Cutlass and Cudgel
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- Athelstane e-Books, London, England, United Kingdom
- Nick Hodson
In some ways this book is reminiscent of "The Lost Middy", by the same author, but I suppose that with a similar theme, a nosey midshipman taken prisoner by a gang of smugglers, there are bound to be other points of similarity. Anyway, it is a good fast-moving story, with lots of well-drawn human interest.
It starts off with a comic scene, where the Excise patrol vessel is cruising near an area suspected of being heavily involved with smuggling. Suddenly a large object is seen swimming in the water, and it turns out to be a cow. Then there's all the business of milking the cow on the deck of a sailing-vessel. Pretty soon, however it gets serious, and we meet various characters living nearby. Soon the inquisitive midshipman is taken prisoner, and it falls to another teenager, the son of one of the chief rogues, to bring him food. Both boys become friendly with each other, but the midshipman can only express it by appearing to hate the farm-fisher boy, whom he considers to be socially far beneath him. The farm-boy tries so hard to be kind to the midshipman, who is so rude in return.
Eventually the midshipman escapes, the smugglers are caught, and the farm-boy becomes a seaman on the Excise vessel.
George Manville Fenn lived from 1831 to 1909, and was a prolific writer of boys' adventure stories. He also wrote serialised books for the various boys' periodicals.
The feature that is common to most of his books is the method of sustained suspense that he employed. He wrote, in explaining this, that he relied upon the human desire to unravel a mystery, to retain his readers' attention. He was able to retain their interest right up to the very last page, by building up mysterious and dire situations one upon the other. You are constantly left asking, "How does he get out of this one?" It is just this aspect that makes transcribing his books to e-texts such fun.
George Manville Fenn, English writer of juvenile stories, was born in London January 3, 1831. He was educated at private schools, then attended Battersea Training College for Teachers from 1851 to 1854. He was Master of a small school in Lincolnshire for a time, then became a printer and published a small magazine of poetry, "Modern Metre," in 1862. Two years later he was part owner of the Hertfordshire and Essex Observer, another unsuccessful venture. He then began writing for various periodicals, such as Chamber's Journal and All the Year Round, and was editor of Cassell's Magazine in 1870, and of Once a Week from 1873 to 1879. He soon began to pour out a flood of books for boys, as well as a few novels, many of which were reprinted in America, and before his death he had published between 175 and 200. He was married in 1855 to Susanna Leake, and by her had two sons and six daughters. He died August 26, 1909.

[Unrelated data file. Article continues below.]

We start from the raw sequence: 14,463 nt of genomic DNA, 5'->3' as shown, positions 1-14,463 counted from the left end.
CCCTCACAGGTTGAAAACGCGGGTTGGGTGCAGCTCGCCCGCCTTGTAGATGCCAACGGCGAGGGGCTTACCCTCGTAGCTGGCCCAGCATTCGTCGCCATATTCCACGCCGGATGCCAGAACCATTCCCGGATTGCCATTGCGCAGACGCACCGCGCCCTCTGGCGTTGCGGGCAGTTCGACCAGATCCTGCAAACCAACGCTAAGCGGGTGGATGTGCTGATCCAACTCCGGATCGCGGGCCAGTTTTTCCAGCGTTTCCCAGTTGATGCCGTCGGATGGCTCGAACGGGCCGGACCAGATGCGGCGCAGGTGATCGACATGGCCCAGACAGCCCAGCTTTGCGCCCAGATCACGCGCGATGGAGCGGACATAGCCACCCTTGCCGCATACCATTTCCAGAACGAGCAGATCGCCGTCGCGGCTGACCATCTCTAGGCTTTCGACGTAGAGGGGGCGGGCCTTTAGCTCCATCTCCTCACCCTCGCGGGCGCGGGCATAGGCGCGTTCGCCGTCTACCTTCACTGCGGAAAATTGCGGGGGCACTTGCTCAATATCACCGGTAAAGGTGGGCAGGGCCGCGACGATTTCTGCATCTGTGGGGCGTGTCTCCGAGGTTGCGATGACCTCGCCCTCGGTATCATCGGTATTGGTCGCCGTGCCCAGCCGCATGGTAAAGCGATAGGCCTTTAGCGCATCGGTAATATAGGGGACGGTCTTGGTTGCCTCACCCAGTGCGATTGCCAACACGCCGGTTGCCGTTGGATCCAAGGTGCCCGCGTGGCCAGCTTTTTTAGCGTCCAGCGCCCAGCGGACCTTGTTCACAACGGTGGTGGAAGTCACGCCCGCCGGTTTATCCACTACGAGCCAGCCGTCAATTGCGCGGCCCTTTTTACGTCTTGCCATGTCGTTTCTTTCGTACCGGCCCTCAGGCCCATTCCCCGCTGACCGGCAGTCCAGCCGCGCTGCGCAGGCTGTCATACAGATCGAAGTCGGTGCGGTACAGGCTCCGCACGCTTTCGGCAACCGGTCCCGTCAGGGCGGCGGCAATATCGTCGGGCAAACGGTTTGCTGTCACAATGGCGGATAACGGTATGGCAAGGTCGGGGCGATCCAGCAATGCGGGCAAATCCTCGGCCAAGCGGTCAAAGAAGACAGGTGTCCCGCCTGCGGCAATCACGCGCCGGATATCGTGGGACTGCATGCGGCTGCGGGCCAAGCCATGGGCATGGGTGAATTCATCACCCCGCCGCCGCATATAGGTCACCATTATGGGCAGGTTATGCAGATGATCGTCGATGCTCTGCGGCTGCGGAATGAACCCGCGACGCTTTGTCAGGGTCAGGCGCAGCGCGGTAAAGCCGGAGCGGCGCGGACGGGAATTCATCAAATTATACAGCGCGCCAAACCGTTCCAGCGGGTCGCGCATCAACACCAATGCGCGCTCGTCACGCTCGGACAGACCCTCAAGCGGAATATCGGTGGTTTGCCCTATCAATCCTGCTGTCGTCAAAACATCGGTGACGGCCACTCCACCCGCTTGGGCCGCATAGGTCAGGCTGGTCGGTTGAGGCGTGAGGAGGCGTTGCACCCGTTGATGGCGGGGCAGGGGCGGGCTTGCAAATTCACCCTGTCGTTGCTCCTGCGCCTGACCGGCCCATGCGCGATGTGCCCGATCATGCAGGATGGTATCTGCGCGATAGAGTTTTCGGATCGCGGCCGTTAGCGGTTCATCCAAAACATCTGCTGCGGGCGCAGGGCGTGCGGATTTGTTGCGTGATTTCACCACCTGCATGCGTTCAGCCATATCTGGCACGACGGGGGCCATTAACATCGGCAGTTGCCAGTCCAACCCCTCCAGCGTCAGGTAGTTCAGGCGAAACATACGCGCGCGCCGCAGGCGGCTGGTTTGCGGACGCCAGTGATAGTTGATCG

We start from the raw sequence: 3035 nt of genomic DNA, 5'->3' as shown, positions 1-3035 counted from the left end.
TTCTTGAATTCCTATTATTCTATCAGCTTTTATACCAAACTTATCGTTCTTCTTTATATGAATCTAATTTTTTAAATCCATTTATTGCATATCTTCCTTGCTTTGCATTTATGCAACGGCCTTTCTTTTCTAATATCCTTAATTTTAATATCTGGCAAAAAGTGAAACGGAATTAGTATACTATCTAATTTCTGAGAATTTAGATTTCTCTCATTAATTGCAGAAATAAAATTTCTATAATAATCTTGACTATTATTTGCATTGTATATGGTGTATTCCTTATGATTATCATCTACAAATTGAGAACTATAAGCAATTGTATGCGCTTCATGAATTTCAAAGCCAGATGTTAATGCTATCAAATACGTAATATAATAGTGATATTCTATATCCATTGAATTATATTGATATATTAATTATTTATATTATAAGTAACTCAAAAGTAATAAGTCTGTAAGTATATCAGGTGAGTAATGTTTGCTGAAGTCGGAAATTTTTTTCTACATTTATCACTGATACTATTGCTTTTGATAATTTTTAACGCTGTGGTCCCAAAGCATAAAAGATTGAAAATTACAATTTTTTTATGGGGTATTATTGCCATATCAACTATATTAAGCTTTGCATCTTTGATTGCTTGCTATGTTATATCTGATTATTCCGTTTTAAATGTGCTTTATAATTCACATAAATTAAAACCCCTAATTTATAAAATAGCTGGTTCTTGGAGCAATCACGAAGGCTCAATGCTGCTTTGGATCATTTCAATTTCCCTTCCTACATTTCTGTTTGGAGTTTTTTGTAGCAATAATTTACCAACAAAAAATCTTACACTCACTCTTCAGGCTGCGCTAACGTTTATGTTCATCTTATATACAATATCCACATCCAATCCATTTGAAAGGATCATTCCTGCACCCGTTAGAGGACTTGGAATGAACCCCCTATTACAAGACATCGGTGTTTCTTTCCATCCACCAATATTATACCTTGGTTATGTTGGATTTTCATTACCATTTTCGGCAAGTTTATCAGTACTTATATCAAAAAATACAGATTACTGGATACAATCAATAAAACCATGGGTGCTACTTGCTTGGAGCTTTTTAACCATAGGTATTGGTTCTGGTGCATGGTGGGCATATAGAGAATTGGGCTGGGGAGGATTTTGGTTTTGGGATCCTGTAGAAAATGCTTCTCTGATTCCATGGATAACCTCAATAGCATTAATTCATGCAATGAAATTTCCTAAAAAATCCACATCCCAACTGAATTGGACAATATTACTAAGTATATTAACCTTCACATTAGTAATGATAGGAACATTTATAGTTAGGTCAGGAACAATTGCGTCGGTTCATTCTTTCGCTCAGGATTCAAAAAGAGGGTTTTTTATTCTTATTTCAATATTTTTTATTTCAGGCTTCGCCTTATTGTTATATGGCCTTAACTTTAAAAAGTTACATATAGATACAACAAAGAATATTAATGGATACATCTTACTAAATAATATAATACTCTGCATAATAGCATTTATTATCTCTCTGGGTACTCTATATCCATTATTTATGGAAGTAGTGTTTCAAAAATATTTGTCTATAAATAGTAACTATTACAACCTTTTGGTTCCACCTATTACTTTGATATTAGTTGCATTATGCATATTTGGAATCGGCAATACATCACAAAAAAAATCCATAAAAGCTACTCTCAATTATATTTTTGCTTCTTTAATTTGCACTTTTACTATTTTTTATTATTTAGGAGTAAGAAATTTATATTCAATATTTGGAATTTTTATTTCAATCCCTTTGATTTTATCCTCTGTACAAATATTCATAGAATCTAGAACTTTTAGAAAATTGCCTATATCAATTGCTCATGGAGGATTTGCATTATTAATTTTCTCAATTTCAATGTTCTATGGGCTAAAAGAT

A PDF of scans and an HTML version of this book are provided. We also provide a plain TEXT version and full instructions for using this to make your own audiobook. To find these click on the PDF, HTML or TXT links on the left.
These transcriptions of books by various nineteenth century authors of instructive books for teenagers, were made during the period 1997 to the present day by Athelstane e-Books. Most of the books are concerned with the sea, but in any case all will give a good idea of life in the nineteenth century, and sometimes earlier than that. This of course includes attitudes prevalent at the time, but frowned upon nowadays.
We used a Hewlett-Packard scanner, a Plustek OpticBook 3600 scanner or a Nikkon Coolpix 5700 camera to scan the pages. We then made a pdf which we used to assist with editing the OCRed text.
To make a text version we used TextBridge Pro 98 or ABBYY Finereader 7 or 8 to produce a first draft of the text, and Athelstane software to find misreads and improve the text. We proof-read the chapters, and then made a CD with the book read aloud by either Fonix ISpeak or TextAloud MP3. The last step enables us to hear and correct most of the errors that may have been missed by the other steps, as well as entertaining us during the work of transcription.
The resulting text can be read either here at the Internet Archive or at www.athelstane.co.uk
The PDF version is constructed from 300 dpi scans. To get best value set "Use Logical Page Numbers" to "ON" in Edit/Preferences/Page Display of your PDF viewer. To obtain the ZIP file find the area on the left of this page which has PDF and TXT in it, and click on FTP. The larger of the two TXT files is what you need to read the book using yBook. To create an audiobook, using for instance Text Aloud MP3, download the ZIP file and unpack it. The smaller of the two TXT files contains full instructions for creating audiobooks.
- 2007-08-06 07:46:24
- Early nineteenth century; the sea
- ABBYY FineReader 8.0
- This process represents a large investment of time and skill. You may freely download a copy for your own use. We do not in the least mind if anybody wishes to offer any of our work on another website, but would point out that they should state that the copyright is Athelstane's, rather than claiming it as their own. They should also state that as we are constantly working to improve our texts, their readers should refer back to our version if they need to verify a text. Commercial use strictly forbidden.
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